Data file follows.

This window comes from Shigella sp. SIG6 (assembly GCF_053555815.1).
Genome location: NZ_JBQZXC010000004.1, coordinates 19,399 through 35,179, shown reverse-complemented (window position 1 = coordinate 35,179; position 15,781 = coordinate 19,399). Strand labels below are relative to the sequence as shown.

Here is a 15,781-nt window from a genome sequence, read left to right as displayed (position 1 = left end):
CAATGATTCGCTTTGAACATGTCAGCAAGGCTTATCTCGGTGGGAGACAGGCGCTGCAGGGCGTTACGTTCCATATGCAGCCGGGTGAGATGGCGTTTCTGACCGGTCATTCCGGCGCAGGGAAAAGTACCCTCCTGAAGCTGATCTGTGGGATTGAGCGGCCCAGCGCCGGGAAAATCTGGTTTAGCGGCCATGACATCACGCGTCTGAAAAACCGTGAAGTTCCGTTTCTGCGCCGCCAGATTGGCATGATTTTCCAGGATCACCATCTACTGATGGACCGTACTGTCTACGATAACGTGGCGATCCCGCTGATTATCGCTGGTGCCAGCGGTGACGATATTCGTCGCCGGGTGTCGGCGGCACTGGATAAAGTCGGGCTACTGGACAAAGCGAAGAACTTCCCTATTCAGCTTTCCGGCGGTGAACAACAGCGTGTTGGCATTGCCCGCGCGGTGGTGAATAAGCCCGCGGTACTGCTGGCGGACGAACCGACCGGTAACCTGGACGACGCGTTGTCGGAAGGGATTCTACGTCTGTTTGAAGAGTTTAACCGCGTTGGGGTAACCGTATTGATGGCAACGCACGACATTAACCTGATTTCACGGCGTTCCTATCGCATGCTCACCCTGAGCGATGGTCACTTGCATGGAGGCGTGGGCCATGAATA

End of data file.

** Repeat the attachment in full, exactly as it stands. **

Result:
This window comes from Shigella sp. SIG6 (assembly GCF_053555815.1).
Genome location: NZ_JBQZXC010000004.1, coordinates 19,399 through 35,179, shown reverse-complemented (window position 1 = coordinate 35,179; position 15,781 = coordinate 19,399). Strand labels below are relative to the sequence as shown.

Here is a 15,781-nt window from a genome sequence, read left to right as displayed (position 1 = left end):
CAATGATTCGCTTTGAACATGTCAGCAAGGCTTATCTCGGTGGGAGACAGGCGCTGCAGGGCGTTACGTTCCATATGCAGCCGGGTGAGATGGCGTTTCTGACCGGTCATTCCGGCGCAGGGAAAAGTACCCTCCTGAAGCTGATCTGTGGGATTGAGCGGCCCAGCGCCGGGAAAATCTGGTTTAGCGGCCATGACATCACGCGTCTGAAAAACCGTGAAGTTCCGTTTCTGCGCCGCCAGATTGGCATGATTTTCCAGGATCACCATCTACTGATGGACCGTACTGTCTACGATAACGTGGCGATCCCGCTGATTATCGCTGGTGCCAGCGGTGACGATATTCGTCGCCGGGTGTCGGCGGCACTGGATAAAGTCGGGCTACTGGACAAAGCGAAGAACTTCCCTATTCAGCTTTCCGGCGGTGAACAACAGCGTGTTGGCATTGCCCGCGCGGTGGTGAATAAGCCCGCGGTACTGCTGGCGGACGAACCGACCGGTAACCTGGACGACGCGTTGTCGGAAGGGATTCTACGTCTGTTTGAAGAGTTTAACCGCGTTGGGGTAACCGTATTGATGGCAACGCACGACATTAACCTGATTTCACGGCGTTCCTATCGCATGCTCACCCTGAGCGATGGTCACTTGCATGGAGGCGTGGGCCATGAATA